After two days spent among the thousands of nomads gathered for the Worso of the Behame’en, Peroji’s lineage, we learned of another festival only a 2 hour drive away. The Worso is a family gathering to which everyone brings their kids, houses and herds. They are celebrating many things like the “humtu” or end of the restricted bofido period of a young woman when she is allowed to go back to her husband after spending at least two years at home with her mother learning how to run a household after giving birth to her first child. The other major festival is the Gerewol.
This is celebrating the Wodaabe standard of beauty. It is where marriages are made and traditions instilled. The Wodaabe have no established religion, no animism, no ancestor worship, no god as such, even though many practice a relaxed version of islam. They have a code of behavior known as Bodagantchi, or the Wodaabe path. The main parts of this are reserve, patience and respect for traditions.
We arrived to find a Gerewol dance just starting. This is done with a very prescribed costume and red paint on their faces. All elements are to enhance the Wodaabe ideal: long slender face and figure, tall, white eyes and teeth, long nose. The women who choose the winner in these categories are also winners as they have been picked by the elders as depicting the Wodaabe ideal. Marriage liaisons are made aside–the choice is merely saying: this one personifies Wodaabe ideals of beauty and charm.
Gerewol dances are held at sunset and at night. The young men “Sukaabe” of one lineage dance for the young women “Surbaabe” of another. In this way, with at least two different lineages participating, bloodlines are mixed.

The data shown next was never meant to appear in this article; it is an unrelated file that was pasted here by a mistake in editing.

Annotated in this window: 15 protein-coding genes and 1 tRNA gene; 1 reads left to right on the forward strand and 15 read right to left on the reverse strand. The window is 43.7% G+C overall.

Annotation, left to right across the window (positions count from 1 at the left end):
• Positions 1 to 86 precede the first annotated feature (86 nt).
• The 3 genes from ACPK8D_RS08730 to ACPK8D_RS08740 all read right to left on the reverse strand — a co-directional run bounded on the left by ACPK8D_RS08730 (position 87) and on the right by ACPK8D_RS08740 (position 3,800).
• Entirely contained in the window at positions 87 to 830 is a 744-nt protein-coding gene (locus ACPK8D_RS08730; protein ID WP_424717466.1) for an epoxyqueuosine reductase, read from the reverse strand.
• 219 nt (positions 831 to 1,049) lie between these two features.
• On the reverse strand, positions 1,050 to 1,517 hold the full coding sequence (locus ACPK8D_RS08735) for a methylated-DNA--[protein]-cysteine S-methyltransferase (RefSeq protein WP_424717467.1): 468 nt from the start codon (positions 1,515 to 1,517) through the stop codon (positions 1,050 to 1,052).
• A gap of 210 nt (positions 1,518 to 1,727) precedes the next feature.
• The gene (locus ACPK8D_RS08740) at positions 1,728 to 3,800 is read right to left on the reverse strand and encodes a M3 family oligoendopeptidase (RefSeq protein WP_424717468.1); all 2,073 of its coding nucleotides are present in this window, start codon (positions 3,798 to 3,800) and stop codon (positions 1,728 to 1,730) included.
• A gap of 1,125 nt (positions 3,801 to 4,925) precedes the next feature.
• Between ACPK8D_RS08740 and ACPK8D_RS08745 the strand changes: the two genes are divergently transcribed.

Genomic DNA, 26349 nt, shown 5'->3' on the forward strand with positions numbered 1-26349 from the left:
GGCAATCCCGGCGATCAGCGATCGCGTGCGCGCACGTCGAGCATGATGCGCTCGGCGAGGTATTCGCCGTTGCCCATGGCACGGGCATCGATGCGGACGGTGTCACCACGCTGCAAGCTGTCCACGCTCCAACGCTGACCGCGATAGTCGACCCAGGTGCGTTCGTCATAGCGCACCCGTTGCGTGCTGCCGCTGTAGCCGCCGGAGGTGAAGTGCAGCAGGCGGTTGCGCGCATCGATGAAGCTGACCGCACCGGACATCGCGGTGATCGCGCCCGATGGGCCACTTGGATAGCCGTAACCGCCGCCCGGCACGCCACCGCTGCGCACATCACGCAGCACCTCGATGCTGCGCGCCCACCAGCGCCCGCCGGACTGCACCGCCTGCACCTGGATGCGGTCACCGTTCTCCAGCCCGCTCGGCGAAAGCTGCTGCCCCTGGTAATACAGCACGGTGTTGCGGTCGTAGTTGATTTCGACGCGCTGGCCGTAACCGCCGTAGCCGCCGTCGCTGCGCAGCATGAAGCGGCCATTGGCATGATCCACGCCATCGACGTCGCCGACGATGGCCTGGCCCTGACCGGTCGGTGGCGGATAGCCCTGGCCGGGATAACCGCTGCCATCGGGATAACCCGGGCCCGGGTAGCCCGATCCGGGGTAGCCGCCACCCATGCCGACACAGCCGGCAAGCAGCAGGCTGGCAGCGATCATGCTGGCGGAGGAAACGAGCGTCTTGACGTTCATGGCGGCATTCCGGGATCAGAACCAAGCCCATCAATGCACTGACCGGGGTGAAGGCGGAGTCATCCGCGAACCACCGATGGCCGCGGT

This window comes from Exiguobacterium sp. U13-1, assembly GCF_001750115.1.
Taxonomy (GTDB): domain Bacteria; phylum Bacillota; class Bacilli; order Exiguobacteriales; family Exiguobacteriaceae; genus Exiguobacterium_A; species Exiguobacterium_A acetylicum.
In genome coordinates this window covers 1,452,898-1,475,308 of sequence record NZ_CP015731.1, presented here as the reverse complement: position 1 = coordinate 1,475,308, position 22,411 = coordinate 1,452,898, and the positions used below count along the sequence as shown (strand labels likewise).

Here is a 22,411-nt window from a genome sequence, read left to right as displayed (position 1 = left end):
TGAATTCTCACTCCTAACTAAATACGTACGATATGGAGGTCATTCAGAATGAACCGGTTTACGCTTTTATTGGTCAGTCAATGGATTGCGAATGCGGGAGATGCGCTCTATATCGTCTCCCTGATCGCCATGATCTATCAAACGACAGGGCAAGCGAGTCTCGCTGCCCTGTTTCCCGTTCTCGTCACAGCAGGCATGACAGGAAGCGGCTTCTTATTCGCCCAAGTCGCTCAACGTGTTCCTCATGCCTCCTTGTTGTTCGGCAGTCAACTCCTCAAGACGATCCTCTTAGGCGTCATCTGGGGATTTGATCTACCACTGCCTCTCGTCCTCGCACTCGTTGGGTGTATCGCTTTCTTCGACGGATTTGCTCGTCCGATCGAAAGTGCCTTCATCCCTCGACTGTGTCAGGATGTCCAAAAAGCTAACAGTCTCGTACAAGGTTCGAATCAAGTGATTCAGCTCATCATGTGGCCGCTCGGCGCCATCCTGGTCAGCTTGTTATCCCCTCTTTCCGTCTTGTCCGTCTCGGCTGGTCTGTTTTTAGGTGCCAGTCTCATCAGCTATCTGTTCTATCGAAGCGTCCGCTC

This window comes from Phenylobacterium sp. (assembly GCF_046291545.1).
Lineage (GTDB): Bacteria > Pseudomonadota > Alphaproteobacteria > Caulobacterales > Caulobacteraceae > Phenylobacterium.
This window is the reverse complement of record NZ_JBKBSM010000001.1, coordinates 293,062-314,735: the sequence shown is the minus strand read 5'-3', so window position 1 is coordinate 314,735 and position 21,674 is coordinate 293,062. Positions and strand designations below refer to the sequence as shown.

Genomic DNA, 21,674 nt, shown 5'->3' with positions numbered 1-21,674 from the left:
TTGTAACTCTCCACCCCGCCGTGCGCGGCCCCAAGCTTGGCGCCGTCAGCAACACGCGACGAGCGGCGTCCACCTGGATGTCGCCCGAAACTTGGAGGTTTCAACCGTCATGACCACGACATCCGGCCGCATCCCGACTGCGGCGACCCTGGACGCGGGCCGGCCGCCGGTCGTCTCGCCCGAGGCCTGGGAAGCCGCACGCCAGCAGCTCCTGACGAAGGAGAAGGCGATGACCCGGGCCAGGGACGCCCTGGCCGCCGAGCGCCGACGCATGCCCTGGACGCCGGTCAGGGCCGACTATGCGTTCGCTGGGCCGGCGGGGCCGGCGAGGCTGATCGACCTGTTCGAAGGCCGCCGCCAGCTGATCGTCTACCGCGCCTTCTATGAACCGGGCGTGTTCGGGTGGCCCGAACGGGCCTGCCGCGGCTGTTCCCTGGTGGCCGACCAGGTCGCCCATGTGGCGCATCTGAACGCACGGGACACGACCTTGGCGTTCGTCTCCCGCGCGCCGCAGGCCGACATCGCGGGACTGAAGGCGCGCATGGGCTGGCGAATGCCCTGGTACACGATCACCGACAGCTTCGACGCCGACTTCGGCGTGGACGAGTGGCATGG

What seems to us like a large crowd, turns out to be a small fraction. All night the young continue to arrive.
They set up their little tent villages with blankets as insulation from the sun.
It is often difficult to see cultures losing what has held them together for centuries because of modern influence, but at this festival I saw no change except the presence of “white peoples” tents used by the young as shelter–but made into their own kind of village–with very colorful tents (I wish I knew where they get them–they are very cute) and blankets as insulation from the hot sun (It has been consistently over 100 degrees everyday).
All these new guests are fed by the host lineage–the Bikorney–by long lines of girls carrying bowls of millet and milk. My photographer friends Terri, Diane and Louise soon learned my obsession with “girls with bowls”. Look to see paintings of these soon.
Their chief, Dedji, I was delighted to see, was a stickler for tradition. No blasting boom boxes drowning out the beautiful Wodaabe voices here.
Part of the Gerewol tradition besides offering opportunities to arrange marriages is to instill the Wodaabe traditions in the young–to carry on the Wodaabe way into the future.
For both the young men…
and women…the elders here explain not only the program of the festival, but the expected behavior of the young participants.
The dance is directed by a selection of elders, both men and women.
The crowd is well behaved and watches in fascination…
Looks amazing, Leslie. Thanks for sharing- safe travels and looking forward to hearing more about your trip.
It is nice to see the old ways are still alive. As you have said many times, cowboys and nomads have a lot in common. They try to maintain a way of living and a life style that has supported them for generations. They understand life is changing but by having tradition in their lives has given them a base that they can rely on. Keeping families together, values, purpose and history.